A new group named Music should appear in the Strip View. By default, each group has a few traits to go along with it:

  1. Volume slider lets you adjust the decibel or dB level of the sound.
  2. Mute button lets you mute all sound routed to that group.
  3. Solo button adds the group to a set of soloed groups.
  4. Bypass button ignores all effects on the group.
  5. Attenuation is the default effect on every group that controls volume.
  6. Add effects allows you to layer effects in any order that will alter the final output of the sound.

Add the following additional Groups:

  • SFX
  • Grenade
  • Sink
  • Radio
  • Environment

SFX should be under Master, while Grenade, Sink, Radio and Environment should all be under SFX. If your groups ended up in a different order, you can re-order them by dragging and dropping, just as you do with GameObjects in the Hierarchy.

It’s a good habit to color-code your Groups for the ease of readability. Do that now by setting the Master to Red, Music to Orange and all of the SFX to Cyan.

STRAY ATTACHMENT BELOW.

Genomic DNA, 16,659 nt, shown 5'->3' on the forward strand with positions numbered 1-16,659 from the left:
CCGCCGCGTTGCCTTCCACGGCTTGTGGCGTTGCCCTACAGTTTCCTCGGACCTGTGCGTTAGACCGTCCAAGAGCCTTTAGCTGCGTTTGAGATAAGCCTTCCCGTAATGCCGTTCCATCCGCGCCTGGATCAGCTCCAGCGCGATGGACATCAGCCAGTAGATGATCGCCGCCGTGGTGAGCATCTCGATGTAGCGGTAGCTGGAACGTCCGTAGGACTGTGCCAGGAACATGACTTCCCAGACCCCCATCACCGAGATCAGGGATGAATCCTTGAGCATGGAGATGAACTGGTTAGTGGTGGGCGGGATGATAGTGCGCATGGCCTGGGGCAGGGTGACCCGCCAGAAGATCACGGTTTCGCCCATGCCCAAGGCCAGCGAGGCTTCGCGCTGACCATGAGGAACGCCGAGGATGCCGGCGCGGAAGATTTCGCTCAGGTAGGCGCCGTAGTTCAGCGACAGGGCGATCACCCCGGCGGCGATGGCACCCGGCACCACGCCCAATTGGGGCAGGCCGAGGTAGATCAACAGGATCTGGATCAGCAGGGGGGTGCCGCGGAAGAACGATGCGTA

To change the color of a Group, simply right-click the Group in the Strip View and choose a color.

When finished, your Groups should look like this:

Setting up Views

With your Groups in place, you can now set up Views, which are visibility toggle sets that indicate which groups to show in the Strip view. Views become quite useful when there are many Groups.

When you created the Audio Mixer, an initial View called View was created. Change the name of that view to Everything, as this will be your main view of all of the Groups. Then create two more Views by clicking the + next to Views and name them Music and SFX respectively.

With the Music View selected, toggle everything Cyan off.

Then select the SFX View and toggle everything Orange off.

You should now be able to jump between all three views by clicking on their names in the View window, and the appropriate Groups should appear in the Strip View.

Jeff Fisher


Jeff Fisher


Gijs Bannenberg

Tech Editor

Chris Belanger


Sean Duffy

Final Pass Editor

Over 300 content creators. Join our team.